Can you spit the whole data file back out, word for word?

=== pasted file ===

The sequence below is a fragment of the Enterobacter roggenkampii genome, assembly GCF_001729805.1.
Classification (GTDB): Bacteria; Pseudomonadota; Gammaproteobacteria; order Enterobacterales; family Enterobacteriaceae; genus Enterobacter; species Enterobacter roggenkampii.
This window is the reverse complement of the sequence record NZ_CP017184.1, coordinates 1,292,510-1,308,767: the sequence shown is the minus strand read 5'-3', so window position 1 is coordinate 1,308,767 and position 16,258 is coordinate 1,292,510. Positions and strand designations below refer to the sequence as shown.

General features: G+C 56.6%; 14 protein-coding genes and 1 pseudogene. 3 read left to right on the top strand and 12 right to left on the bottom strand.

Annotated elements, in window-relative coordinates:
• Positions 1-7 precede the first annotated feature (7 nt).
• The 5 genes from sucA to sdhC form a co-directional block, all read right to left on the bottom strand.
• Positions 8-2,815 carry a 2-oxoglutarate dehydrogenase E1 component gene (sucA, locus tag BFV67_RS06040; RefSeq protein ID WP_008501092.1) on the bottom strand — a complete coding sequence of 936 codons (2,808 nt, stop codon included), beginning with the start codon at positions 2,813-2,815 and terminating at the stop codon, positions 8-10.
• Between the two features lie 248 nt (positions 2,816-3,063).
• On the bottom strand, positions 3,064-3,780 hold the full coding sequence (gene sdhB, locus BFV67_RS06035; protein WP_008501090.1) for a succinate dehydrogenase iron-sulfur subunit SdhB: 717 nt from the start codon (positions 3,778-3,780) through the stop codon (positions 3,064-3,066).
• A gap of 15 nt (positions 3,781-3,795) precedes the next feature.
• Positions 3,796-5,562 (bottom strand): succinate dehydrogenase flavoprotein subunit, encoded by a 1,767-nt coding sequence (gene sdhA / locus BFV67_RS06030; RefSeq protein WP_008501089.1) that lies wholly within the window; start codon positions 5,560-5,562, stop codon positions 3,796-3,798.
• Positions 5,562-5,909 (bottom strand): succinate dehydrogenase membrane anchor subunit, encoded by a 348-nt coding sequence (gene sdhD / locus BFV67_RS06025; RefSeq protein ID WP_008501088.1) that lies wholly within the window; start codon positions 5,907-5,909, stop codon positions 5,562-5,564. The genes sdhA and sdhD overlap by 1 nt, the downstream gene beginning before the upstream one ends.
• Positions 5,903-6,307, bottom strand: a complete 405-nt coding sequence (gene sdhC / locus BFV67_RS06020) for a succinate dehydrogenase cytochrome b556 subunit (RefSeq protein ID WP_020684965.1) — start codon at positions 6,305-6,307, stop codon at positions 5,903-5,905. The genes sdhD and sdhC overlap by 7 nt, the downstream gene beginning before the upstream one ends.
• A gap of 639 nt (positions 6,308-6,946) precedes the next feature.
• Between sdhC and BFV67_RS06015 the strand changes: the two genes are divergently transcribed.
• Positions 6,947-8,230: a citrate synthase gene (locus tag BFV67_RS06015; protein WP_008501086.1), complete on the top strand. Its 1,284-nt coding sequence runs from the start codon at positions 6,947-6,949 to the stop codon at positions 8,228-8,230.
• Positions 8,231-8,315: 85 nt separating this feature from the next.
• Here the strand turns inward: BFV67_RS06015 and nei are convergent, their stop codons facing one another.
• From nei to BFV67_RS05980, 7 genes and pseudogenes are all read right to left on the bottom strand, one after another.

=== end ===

The sequence below is a fragment of the Enterobacter roggenkampii genome, assembly GCF_001729805.1.
Classification (GTDB): Bacteria; Pseudomonadota; Gammaproteobacteria; order Enterobacterales; family Enterobacteriaceae; genus Enterobacter; species Enterobacter roggenkampii.
This window is the reverse complement of the sequence record NZ_CP017184.1, coordinates 1,292,510-1,308,767: the sequence shown is the minus strand read 5'-3', so window position 1 is coordinate 1,308,767 and position 16,258 is coordinate 1,292,510. Positions and strand designations below refer to the sequence as shown.

General features: G+C 56.6%; 14 protein-coding genes and 1 pseudogene. 3 read left to right on the top strand and 12 right to left on the bottom strand.

Annotated elements, in window-relative coordinates:
• Positions 1-7 precede the first annotated feature (7 nt).
• The 5 genes from sucA to sdhC form a co-directional block, all read right to left on the bottom strand.
• Positions 8-2,815 carry a 2-oxoglutarate dehydrogenase E1 component gene (sucA, locus tag BFV67_RS06040; RefSeq protein ID WP_008501092.1) on the bottom strand — a complete coding sequence of 936 codons (2,808 nt, stop codon included), beginning with the start codon at positions 2,813-2,815 and terminating at the stop codon, positions 8-10.
• Between the two features lie 248 nt (positions 2,816-3,063).
• On the bottom strand, positions 3,064-3,780 hold the full coding sequence (gene sdhB, locus BFV67_RS06035; protein WP_008501090.1) for a succinate dehydrogenase iron-sulfur subunit SdhB: 717 nt from the start codon (positions 3,778-3,780) through the stop codon (positions 3,064-3,066).
• A gap of 15 nt (positions 3,781-3,795) precedes the next feature.
• Positions 3,796-5,562 (bottom strand): succinate dehydrogenase flavoprotein subunit, encoded by a 1,767-nt coding sequence (gene sdhA / locus BFV67_RS06030; RefSeq protein WP_008501089.1) that lies wholly within the window; start codon positions 5,560-5,562, stop codon positions 3,796-3,798.
• Positions 5,562-5,909 (bottom strand): succinate dehydrogenase membrane anchor subunit, encoded by a 348-nt coding sequence (gene sdhD / locus BFV67_RS06025; RefSeq protein ID WP_008501088.1) that lies wholly within the window; start codon positions 5,907-5,909, stop codon positions 5,562-5,564. The genes sdhA and sdhD overlap by 1 nt, the downstream gene beginning before the upstream one ends.
• Positions 5,903-6,307, bottom strand: a complete 405-nt coding sequence (gene sdhC / locus BFV67_RS06020) for a succinate dehydrogenase cytochrome b556 subunit (RefSeq protein ID WP_020684965.1) — start codon at positions 6,305-6,307, stop codon at positions 5,903-5,905. The genes sdhD and sdhC overlap by 7 nt, the downstream gene beginning before the upstream one ends.
• A gap of 639 nt (positions 6,308-6,946) precedes the next feature.
• Between sdhC and BFV67_RS06015 the strand changes: the two genes are divergently transcribed.
• Positions 6,947-8,230: a citrate synthase gene (locus tag BFV67_RS06015; protein WP_008501086.1), complete on the top strand. Its 1,284-nt coding sequence runs from the start codon at positions 6,947-6,949 to the stop codon at positions 8,228-8,230.
• Positions 8,231-8,315: 85 nt separating this feature from the next.
• Here the strand turns inward: BFV67_RS06015 and nei are convergent, their stop codons facing one another.
• From nei to BFV67_RS05980, 7 genes and pseudogenes are all read right to left on the bottom strand, one after another.